To reduce the number of misaligned contacts resulting from the soldering operation, fixtures are often employed to hold the contacts in position until the solder has hardened. However, this does not eliminate the bending of contacts prior to and during assembly. Some devices now incorporate a guide in the housing of the device for aligning the contacts. This guide is formed on a rib extending downward from the top of the housing, and incorporates rails to minimize the displacement of the contact. While such guides do reduce the effect of bending the contacts, the assembly is significantly increased in complexity, thereby increasing the assembly time. Therefore there exists a need for a contact scheme by which the contacts are better aligned after assembly of the device, and which decreases the assembly time by increasing the ease with which the device is assembled.

BRIEF DESCRIPTION OF THE DRAWINGS

FIG. 1 illustrates a cross sectional side view of a prior art device;

FIG. 2 illustrates a cross sectional side view of an electrical device in accordance with the invention;

FIG. 3 illustrates a cross sectional top view of a rib with an alignment groove in accordance with the invention;

FIG. 4 illustrates a perspective view of a contact in accordance with the invention;

FIG. 5 illustrates a perspective view of a first preferred embodiment of a conductor on a printed circuit board in accordance with the invention;

FIG. 6 illustrates a perspective view of a second preferred embodiment of a conductor on a printed circuit board in accordance with the invention; and

FIG. 7 illustrates a perspective view of a third preferred embodiment of a conductor on a printed circuit board in accordance with the invention.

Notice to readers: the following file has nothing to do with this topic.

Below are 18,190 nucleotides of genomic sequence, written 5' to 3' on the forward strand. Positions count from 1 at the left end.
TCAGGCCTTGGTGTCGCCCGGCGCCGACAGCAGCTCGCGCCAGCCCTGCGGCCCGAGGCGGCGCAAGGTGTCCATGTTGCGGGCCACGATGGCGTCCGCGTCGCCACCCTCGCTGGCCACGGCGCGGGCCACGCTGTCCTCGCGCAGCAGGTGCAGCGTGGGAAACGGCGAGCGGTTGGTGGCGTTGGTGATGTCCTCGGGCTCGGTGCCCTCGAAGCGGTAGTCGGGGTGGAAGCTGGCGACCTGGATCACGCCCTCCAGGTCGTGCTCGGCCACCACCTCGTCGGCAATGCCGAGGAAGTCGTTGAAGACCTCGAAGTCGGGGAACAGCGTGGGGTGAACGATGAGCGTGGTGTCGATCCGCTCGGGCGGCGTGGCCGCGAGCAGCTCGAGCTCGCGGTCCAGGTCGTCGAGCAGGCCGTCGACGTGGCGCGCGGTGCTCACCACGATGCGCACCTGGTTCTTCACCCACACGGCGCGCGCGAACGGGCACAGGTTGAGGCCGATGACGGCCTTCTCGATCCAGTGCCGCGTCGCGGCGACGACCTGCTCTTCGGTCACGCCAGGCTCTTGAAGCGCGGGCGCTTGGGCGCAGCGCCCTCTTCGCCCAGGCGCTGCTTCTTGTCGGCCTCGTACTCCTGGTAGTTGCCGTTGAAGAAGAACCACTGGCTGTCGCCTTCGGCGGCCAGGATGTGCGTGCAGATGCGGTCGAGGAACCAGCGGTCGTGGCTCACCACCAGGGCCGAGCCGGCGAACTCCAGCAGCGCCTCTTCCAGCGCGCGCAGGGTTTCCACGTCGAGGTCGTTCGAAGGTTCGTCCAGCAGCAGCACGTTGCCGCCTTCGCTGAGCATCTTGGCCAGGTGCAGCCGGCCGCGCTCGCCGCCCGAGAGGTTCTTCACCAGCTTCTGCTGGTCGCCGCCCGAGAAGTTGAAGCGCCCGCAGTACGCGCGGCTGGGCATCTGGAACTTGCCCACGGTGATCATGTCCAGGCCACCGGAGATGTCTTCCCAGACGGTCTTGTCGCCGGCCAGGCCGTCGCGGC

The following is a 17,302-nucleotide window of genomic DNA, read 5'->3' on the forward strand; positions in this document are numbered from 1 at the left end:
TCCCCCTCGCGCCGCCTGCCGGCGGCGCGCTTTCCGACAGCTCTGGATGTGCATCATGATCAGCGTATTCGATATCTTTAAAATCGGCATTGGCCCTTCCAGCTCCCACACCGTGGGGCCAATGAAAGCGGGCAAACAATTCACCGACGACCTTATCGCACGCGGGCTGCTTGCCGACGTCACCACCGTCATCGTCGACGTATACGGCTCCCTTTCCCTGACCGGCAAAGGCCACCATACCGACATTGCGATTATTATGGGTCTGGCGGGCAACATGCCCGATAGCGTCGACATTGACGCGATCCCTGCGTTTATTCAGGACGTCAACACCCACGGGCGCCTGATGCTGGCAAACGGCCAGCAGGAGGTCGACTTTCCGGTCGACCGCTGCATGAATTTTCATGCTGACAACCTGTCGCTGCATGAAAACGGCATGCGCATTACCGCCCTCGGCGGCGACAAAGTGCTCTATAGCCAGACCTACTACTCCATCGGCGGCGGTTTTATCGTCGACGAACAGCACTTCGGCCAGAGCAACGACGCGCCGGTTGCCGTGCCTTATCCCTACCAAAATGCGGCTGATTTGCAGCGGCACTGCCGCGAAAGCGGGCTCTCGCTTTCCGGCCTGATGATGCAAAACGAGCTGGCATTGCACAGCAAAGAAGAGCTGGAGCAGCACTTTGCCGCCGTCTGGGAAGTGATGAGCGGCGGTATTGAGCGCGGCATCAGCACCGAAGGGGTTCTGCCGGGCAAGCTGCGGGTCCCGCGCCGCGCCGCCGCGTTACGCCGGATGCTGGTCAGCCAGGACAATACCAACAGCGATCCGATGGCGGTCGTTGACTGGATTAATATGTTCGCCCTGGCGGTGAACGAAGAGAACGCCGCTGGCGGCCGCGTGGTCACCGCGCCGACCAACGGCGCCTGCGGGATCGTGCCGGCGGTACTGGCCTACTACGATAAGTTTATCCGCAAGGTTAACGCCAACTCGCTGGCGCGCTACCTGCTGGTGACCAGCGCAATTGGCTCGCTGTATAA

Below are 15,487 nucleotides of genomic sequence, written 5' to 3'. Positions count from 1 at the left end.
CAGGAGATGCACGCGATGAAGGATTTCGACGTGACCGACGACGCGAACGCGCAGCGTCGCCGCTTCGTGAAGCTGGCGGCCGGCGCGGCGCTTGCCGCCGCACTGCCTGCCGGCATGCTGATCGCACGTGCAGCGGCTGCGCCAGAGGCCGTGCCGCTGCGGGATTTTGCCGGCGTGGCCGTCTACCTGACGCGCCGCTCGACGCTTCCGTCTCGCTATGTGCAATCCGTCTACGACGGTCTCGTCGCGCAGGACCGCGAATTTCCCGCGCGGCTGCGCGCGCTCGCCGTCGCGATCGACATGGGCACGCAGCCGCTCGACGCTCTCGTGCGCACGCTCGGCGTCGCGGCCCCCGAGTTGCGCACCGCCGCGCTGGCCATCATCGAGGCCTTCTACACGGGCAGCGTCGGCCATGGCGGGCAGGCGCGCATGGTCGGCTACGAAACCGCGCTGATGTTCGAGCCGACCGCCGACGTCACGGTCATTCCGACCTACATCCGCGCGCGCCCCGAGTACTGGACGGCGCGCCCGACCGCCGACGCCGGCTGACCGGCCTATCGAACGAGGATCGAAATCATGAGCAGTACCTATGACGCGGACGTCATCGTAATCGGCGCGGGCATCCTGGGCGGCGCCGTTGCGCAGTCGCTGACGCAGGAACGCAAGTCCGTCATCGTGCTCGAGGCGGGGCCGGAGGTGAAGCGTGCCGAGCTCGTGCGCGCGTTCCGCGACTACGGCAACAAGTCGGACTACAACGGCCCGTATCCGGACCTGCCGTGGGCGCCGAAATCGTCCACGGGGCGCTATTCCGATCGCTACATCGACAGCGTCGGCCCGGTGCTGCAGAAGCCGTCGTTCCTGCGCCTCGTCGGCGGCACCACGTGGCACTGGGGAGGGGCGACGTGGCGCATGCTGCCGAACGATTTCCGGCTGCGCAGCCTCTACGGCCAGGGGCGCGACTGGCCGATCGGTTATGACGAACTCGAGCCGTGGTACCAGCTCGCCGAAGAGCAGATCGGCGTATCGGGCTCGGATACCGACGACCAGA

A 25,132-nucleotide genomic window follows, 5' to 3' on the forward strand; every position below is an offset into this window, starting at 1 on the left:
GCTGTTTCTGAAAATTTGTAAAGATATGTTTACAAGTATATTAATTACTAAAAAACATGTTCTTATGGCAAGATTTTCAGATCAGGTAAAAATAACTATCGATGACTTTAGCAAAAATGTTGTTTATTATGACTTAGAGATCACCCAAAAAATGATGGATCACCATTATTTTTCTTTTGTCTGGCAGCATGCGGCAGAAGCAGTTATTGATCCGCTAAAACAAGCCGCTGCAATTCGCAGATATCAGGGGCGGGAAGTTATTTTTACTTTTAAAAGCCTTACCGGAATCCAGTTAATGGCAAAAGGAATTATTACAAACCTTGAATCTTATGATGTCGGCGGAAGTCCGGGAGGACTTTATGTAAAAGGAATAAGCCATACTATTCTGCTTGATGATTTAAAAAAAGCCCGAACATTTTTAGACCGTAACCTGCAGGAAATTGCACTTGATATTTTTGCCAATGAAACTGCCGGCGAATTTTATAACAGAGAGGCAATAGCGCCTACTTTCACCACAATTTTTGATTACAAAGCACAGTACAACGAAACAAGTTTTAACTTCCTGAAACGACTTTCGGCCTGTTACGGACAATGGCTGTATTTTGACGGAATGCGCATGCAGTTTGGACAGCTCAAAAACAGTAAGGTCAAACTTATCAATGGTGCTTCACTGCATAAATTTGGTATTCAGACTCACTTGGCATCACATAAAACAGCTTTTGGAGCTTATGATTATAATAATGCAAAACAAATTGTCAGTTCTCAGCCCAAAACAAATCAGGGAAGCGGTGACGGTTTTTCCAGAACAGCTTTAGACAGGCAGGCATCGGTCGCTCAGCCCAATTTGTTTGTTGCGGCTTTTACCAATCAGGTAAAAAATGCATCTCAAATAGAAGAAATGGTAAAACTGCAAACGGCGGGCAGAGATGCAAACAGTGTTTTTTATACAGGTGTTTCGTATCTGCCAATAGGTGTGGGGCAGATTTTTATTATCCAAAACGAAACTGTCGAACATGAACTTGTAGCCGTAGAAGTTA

DETAILED DESCRIPTION OF THE PREFERRED EMBODIMENT

While the specification concludes with claims defining the features of the invention that are regarded as novel, it is believed that the invention will be better understood from a consideration of the following description in conjunction with the drawing figures, in which like reference numerals are carried forward.

Referring now to FIG. 2, there is illustrated therein a cross sectional view of an electrical device 40 in accordance with the invention. The electrical device 40 may be any one of a variety of devices which may interconnect with another device, examples of which include, but are not limited to, portable data terminal base stations, battery chargers, medical instruments, and hand held bar code scanners. Many of such devices may in fact comprise a battery charger. The electrical device 40 generally has an upper housing 42 and a lower housing 44, both typically made of plastic. Mounted in the lower housing is a printed circuit board 46 (PCB), or some similar means for mounting the device circuit 48. Deflectably mounted on the PCB 46 is an exposed conductor 50. The exposed conductor is electrically coupled to the device circuit 48. Several alternative embodiments for the exposed conductor 50 are illustrated and shown in greater detail hereinbelow.